Commentary

‘It is a tangled web’: Robert Levinson, former FBI agent kidnapped in 2007, and Matt Gaetz and his extortion tale

April 1, 2021 1:44 pm

U.S. Rep. Matt Gaetz is photographed inside the Rayburn House Office Building Feb. 27, 2019. Credit: Alex Wong/Getty Images

Every state needs a village idiot.  Florida is fortunate to have many.  But this week the prize for most stupid performance has to go to U.S. Rep. Matt Gaetz.

The Panhandle member of Congress, son of a former state Senate President in the Florida Legislature, has outdone himself.

On Tuesday night he went on Fox News to complain that he is the target of a federal sex trafficking investigation. Not something the average politician wants to discuss, but clearly Gaetz has never been an average politician.

This time he’s not only made a fool of himself, but he’s trashed a prominent Pensacola law firm, a former federal prosecutor and may have endangered the life of a former FBI agent kidnapped in 2007 by the Iranian government — if he is still alive.

No one is sure. It is a tangled web.

Robert Levinson, prior to his kidnapping in 2007. Photo from the Levinson family.

Robert Levinson was kidnapped by the Iranian government in 2007. He was doing a job for the CIA on the island of Kish in the Persian Gulf. At first Iran would not admit they took him, but a year ago they announced that Levinson was dead. They produced no body, no proof for his wife and seven children. Nothing that could help them find an end to the suffering of the past decade.

For more than a decade, Pensacola lawyer David L. McGee has been working hard with all sorts of spooky people to try and locate Levinson and get him back to the United States.

The suggestion that Levinson was dead dampened the search a bit, but some, including McGee, have been holding out hope that he might still be alive. But this is a world where people sometimes demand millions and deliver nothing.

Now and again over the years some CIA agent types who make their living doing weird things in foreign countries would turn up with reports that they knew where Levinson was and were ready to snatch him home. Sometimes money was paid to help it happen.

Retired career law enforcement officer Robert Levinson was kidnapped in 2007 in a hostile foreign country. Photo from the Levinson family.

But it  didn’t happen. His family pretty much accepted the announcement that he was dead.  McGee held out hope.  He had known Levinson for many years dating back to the days McGee was a top federal prosecutor in North Florida and Levinson was chasing notorious drug smugglers.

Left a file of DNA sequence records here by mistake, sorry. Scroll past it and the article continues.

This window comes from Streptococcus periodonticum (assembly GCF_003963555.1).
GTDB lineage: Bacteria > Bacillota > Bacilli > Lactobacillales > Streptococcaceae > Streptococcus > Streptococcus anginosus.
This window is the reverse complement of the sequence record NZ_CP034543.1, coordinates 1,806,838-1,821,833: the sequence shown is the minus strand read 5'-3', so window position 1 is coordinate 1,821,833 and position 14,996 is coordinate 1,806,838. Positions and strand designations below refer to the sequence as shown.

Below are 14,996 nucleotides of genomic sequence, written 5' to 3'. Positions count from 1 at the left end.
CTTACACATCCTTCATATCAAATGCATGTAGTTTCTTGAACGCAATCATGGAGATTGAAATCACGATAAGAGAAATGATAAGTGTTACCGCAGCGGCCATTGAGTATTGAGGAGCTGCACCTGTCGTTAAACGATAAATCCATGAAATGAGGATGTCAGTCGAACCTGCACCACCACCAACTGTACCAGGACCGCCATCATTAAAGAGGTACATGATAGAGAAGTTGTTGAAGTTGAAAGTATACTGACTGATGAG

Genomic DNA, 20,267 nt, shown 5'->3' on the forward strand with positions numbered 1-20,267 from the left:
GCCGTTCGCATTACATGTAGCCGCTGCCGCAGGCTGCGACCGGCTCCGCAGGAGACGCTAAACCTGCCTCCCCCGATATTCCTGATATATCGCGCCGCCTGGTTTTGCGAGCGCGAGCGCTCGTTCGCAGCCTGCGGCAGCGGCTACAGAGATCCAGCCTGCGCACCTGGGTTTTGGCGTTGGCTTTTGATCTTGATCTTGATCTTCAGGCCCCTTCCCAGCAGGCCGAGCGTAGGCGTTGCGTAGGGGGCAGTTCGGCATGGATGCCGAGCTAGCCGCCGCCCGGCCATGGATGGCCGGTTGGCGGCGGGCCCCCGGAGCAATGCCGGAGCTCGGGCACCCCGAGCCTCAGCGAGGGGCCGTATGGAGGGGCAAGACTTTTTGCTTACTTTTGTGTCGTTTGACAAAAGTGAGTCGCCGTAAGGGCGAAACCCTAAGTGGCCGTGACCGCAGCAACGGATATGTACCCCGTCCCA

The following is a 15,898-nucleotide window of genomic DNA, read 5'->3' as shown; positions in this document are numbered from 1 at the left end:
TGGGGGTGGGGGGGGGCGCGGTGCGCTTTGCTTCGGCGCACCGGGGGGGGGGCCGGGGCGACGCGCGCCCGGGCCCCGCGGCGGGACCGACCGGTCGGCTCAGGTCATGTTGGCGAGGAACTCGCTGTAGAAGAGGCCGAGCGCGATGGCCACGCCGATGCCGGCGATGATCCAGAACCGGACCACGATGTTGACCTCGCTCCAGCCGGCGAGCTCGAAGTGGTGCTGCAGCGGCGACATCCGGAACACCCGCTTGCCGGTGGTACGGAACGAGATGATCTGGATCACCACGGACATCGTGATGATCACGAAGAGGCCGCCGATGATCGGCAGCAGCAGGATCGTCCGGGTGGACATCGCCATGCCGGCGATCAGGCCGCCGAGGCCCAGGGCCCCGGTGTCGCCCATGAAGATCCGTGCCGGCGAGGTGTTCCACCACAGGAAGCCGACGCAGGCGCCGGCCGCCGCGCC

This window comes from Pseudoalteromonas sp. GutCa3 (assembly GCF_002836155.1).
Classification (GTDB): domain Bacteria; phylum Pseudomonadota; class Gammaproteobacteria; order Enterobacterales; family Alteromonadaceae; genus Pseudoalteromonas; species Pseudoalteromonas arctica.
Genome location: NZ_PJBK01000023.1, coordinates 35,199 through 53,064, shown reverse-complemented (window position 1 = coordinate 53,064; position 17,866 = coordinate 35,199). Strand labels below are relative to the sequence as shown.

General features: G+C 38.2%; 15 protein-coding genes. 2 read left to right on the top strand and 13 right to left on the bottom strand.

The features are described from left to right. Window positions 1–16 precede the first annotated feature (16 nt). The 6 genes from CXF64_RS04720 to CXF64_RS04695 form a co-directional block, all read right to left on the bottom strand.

Cue Matt Gaetz. He turns up this week announcing that federal prosecutors are investigating him for sex trafficking, allegedly with a 17 year old girl.  Gaetz denies the allegations but went on to tell an elaborate tale, accusing McGee and his law firm of trying to extort millions of dollars from his family.

Enter former state Senate President Don Gaetz, father of the congressman. He goes to see McGee to ask his opinion of two men who have turned up offering Gaetz senior a chance to provide millions of dollars to help with the possible rescue of Levinson and make the Gaetz family look good.

The spooky guys say the Gaetz family would look like heroes and no one would dare indict the prodigal son. Baby Gaetz, the name fondly used in Tallahassee to describe the younger member of the family, promises proof. He claims dad was wearing a wire.

McGee agreed to meet with the senior Gaetz and says he warned him that he should deal cautiously with the folks who wanted somewhere between $10-million and $25-million to perform the rescue of Levinson. He should first demand proof of life before shelling out any money, McGee told senior Gaetz.

McGee is part of the prestigious Beggs & Lane Law firm in Pensacola — where he has worked for 25 years since leaving the chief prosecutor’s job for the United States Attorney’s office in North Florida.

The law firm issued a statement accusing U.S. Rep. Gaetz of making “false and defamatory’’ allegations against McGee and the firm of Beggs & Lane. If that sounds like language that could wind up in a lawsuit, you are paying attention.

I should point out here that Beggs & Lane is Florida’s oldest law firm, established in 1883 and equipped with 27 lawyers with lots of experience.  So stay tuned. This could really get interesting.

But there is more.  Enter Roger Stone, the maker of mischief for former President Donald J. Trump. Stone stepped forward Wednesday to say Gaetz is the victim of a “smear attempt.’’

There is likely to be much more entertainment for us.

But alas, there is also sorrow and doubt.

Levinson’s wife, Christine and his seven children, are still out there hoping against hope that he might be alive. No one is sure.

There were pictures taken of him in custody in Iran and distributed to family members over the years but none of them have seen him since 2007.

McGee didn’t want to talk about this Wednesday. He was worried about giving false hope to the Levinson family.

He cares.  And he doesn’t know whether Levinson is alive or dead.

McGee is a decent fellow – a cutthroat prosecutor who would send his grandmother to jail if he caught her smuggling drugs. But he cares about the people he represents. And he hopes Matt Gaetz has not made all this noise to save himself at the expense of a grieving family.

Stay tuned.  There is more to come.

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Lucy Morgan
Lucy Morgan

Pulitzer Prize-winner Lucy Morgan was chief of the St. Petersburg (Tampa Bay) Times capital bureau in Tallahassee for 20 years, retiring in 2006 and serving as senior correspondent until 2013. She was inducted into the Florida Women’s Hall of Fame and the Florida Newspaper Hall of Fame. The Florida Senate named its press gallery after Morgan, in honor of her two decades covering the Legislature.

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